Immobilization resulted in significantly elevated ACTH (F5,72 = 10.92, P < 0.001) levels in saline vehicle-pretreated animals (Fig. 1). Pretreatment with the OX1R antagonist prevented the ACTH response to immobilization. No significant differences in plasma ACTH levels were observed at any time within this treatment group (F5,78 = 1.92, P = 0.10; Fig. 1). Animals pretreated with the saline vehicle (F5,72 = 10.43, P < 0.001) or the OX1R antagonist (F5,78 = 9.66, P < 0.001) experienced significant elevations in plasma PRL levels 5 and 10 min into the immobilization period (Fig. 2). Plasma levels of ACTH and PRL did not differ between groups after the animals were released from immobilization and returned to their home cages.
Resting mean arterial pressures and heart rates did not significantly differ among groups before administration of the test substance: 135 ± 3 mmHg and 374 ± 13 beats/min (n = 15) for animals treated with 3.0 nmol of orexin A, 134 ± 5 mmHg and 355 ± 12 beats/min (n = 10) for animals treated with 3.0 nmol of the OX1R antagonist, and 138 ± 5 mmHg and 377 ± 16 beats/min (n = 9) for animals treated with orexin A and the OX1R antagonist. No significant effects of vehicle administration (group 1) or OX1R antagonist administration (groups 2 and 3) on mean arterial pressures (F2,31 = 0.163, P > 0.05) or heart rates (F2,31 = 0.671, P > 0.05) were observed during the 5-min period before the second intracerebroventricular injections (data not shown). Intracerebroventricular administration of 3.0 nmol of orexin A in saline vehicle-pretreated rats (group 1) resulted in significant elevations (Figs. 3 and 4) in mean arterial pressure and heart rate (compared with groups 2 and 3: F2,31 = 3.98, P < 0.05 for mean arterial pressure; F2,31 = 4.35, P < 0.05 for heart rate). The OX1R antagonist alone did not significantly alter mean arterial pressure or heart rate over the entire experimental period. Administration of 3.0 nmol of orexin A to OX1R antagonist-pretreated animals (group 3) resulted in mean arterial pressures and heart rates that did not differ from those in the antagonist-only group (group 2). The antagonist significantly abrogated the effects of orexin A on mean arterial pressure and heart rate.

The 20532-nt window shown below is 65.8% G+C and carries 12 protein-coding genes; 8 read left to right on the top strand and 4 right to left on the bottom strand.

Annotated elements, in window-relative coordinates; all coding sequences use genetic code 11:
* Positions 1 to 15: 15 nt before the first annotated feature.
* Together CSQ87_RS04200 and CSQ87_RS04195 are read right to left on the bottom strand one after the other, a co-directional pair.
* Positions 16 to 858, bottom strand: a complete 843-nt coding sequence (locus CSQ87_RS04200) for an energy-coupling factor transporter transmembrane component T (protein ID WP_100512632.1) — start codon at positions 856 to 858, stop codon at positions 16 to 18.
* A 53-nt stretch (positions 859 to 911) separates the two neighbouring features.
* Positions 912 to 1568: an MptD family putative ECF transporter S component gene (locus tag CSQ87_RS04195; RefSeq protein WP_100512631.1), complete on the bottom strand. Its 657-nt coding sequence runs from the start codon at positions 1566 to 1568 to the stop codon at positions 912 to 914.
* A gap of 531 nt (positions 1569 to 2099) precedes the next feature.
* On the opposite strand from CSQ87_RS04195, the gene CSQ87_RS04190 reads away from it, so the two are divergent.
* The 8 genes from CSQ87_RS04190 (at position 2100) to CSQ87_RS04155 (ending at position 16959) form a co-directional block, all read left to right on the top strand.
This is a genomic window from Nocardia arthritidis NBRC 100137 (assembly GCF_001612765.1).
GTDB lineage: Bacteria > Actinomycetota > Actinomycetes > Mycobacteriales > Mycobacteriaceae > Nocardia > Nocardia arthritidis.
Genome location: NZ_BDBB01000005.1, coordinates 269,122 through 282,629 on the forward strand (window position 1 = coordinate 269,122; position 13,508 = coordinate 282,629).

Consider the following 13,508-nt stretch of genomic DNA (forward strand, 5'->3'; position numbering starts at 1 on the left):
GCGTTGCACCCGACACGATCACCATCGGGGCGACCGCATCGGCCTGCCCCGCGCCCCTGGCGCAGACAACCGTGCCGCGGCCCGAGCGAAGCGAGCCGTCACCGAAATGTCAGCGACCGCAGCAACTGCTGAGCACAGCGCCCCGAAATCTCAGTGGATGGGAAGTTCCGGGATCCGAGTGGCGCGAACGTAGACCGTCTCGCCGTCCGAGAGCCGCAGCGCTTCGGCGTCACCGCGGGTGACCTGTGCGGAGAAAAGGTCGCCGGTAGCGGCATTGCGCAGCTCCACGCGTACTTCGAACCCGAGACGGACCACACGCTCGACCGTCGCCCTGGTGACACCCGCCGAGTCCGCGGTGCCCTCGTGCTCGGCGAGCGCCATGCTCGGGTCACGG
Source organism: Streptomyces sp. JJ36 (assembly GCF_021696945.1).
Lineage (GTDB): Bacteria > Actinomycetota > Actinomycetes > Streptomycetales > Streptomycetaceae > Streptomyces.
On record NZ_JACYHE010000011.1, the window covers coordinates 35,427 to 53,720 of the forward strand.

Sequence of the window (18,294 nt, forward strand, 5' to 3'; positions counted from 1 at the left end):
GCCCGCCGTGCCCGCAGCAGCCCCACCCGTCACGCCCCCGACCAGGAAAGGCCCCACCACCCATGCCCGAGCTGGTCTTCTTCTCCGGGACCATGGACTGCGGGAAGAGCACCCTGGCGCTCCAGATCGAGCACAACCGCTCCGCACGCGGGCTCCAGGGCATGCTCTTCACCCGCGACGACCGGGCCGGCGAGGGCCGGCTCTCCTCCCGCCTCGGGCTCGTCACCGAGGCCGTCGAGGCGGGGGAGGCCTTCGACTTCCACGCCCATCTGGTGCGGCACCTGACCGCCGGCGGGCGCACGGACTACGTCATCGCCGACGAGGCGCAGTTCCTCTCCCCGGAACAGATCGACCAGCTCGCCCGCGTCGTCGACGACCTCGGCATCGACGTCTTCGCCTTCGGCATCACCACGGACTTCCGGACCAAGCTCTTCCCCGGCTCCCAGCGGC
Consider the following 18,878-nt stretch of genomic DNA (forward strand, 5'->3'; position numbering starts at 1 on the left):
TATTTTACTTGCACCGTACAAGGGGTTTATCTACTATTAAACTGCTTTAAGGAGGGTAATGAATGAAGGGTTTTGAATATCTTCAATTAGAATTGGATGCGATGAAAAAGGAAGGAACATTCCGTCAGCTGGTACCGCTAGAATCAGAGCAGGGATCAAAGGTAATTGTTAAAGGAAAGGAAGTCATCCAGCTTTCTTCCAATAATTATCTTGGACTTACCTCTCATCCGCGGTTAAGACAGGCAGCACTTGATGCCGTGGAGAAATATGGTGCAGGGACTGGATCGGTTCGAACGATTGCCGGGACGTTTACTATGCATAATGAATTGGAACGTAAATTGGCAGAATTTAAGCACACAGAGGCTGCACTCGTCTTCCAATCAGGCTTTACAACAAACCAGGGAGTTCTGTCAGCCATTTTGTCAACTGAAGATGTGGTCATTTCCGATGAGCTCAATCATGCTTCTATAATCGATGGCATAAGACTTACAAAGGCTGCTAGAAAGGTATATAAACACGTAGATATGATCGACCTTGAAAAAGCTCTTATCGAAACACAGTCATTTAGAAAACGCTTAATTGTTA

Hypocretin/orexin-producing neurons located in the perifornical region of the lateral hypothalamus project to brain sites important in cardiovascular, behavioral, and endocrine function (25). Importantly, neuroendocrine centers, such as the hypothalamic PVN and arcuate (ARC) nuclei, receive innervation from orexin-positive cells (5, 25), central administration of exogenous orexin induces c-fos expression in both nuclei (5), and orexin receptors are expressed on neurons in these nuclear groups (2, 3, 12, 20, 21). Indeed, OX1R and OX2R are abundantly expressed in the PVN (12, 20, 21), whereas, with the exception of one group (2), most investigators report only the OX2R to be present in the ARC (12, 20, 21). These two nuclear groups are known to be involved in the neuroendocrine regulation of stress hormone secretion (4, 35). The PVN is thought to be the primary integrative site controlling ACTH secretion (35), whereas the ARC is the preeminent controller of PRL release (9).